Several farmer organizations in Mali have joined together to form a national association. These organizations work together with government agencies and agricultural research institutes and also offer agricultural extension services to farmers. Their efforts are directed towards producing certified quality seed and to enhancing agricultural productivity without support from the Malian state.
Denis Pesche
Executive Secretary
Inter-Réseaux Développement Rural

Forest Use and Conservation

Forests and international conventions - where do we stand in 2003?

Since the 1980s, the dramatic loss of forests worldwide has been of concern to the expert community and the wider public alike. Since then, plans of action have been devised to counter this degradation. Moreover, since the 1990s governments have engaged in intense negotiations on legal instruments to conserve the forest. The article takes stock of achievements over the past ten years and discusses options for future action.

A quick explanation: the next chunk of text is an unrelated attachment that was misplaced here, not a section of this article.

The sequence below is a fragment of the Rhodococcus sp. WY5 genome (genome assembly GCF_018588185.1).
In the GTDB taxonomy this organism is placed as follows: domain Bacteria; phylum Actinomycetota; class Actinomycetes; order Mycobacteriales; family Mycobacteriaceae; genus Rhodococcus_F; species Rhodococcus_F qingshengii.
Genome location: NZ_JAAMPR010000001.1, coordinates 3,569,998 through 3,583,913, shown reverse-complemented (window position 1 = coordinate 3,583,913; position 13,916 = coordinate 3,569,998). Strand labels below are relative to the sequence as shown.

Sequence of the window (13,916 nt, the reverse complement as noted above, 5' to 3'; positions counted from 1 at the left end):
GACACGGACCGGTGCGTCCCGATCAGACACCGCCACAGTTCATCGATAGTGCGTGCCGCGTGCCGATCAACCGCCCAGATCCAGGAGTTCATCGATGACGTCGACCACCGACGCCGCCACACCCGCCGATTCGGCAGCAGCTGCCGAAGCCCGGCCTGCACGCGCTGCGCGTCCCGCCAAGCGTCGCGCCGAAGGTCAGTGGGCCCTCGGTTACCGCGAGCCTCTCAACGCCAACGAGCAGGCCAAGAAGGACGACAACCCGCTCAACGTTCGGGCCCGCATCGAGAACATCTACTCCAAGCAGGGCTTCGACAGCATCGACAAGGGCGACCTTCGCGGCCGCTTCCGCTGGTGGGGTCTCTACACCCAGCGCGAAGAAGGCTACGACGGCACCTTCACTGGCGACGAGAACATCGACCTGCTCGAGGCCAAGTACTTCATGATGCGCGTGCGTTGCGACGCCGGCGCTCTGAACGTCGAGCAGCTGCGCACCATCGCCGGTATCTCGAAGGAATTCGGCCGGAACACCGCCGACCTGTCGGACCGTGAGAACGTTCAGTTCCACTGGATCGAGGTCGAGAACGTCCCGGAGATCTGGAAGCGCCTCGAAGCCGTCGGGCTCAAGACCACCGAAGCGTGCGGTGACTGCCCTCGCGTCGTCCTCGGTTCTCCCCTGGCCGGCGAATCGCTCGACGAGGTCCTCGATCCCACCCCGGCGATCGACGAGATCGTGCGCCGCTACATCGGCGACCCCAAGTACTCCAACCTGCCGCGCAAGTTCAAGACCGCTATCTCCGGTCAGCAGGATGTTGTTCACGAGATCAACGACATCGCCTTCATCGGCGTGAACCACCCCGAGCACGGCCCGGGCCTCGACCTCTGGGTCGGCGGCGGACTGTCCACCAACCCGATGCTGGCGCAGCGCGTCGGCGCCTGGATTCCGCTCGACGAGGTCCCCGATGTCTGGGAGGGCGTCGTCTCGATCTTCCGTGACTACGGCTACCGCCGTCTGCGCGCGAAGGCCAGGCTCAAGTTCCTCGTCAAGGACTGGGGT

Matthias Schwoerer
Head of sustainable forestry and international forest conservation division at the
German Federal Ministry of Consumer Protection, Food and Agriculture

Sustainable forest management in the Congo Basin - Is time running out?

Every year 15 million hectares of the world's forests are destroyed. The key causes are structural weaknesses in numerous countries, and inappropriate forest management policies. To counteract further destruction of the forested areas of the Congo Basin, the seven riparian states - Cameroon, the Republic of the Congo, the Democratic Republic of the Congo, Gabon, the Central African Republic, Chad and Equatorial Guinea - declared their common intention to improve the protection of these forests as part of their commitment to the Yaoundé Declaration.
Dr. Uschi Eid
Parliamentary State Secretary
in the Federal Ministry for
Economic Cooperation and Development

Nature conservation beyond boundaries. Managing protected areas and buffer zones.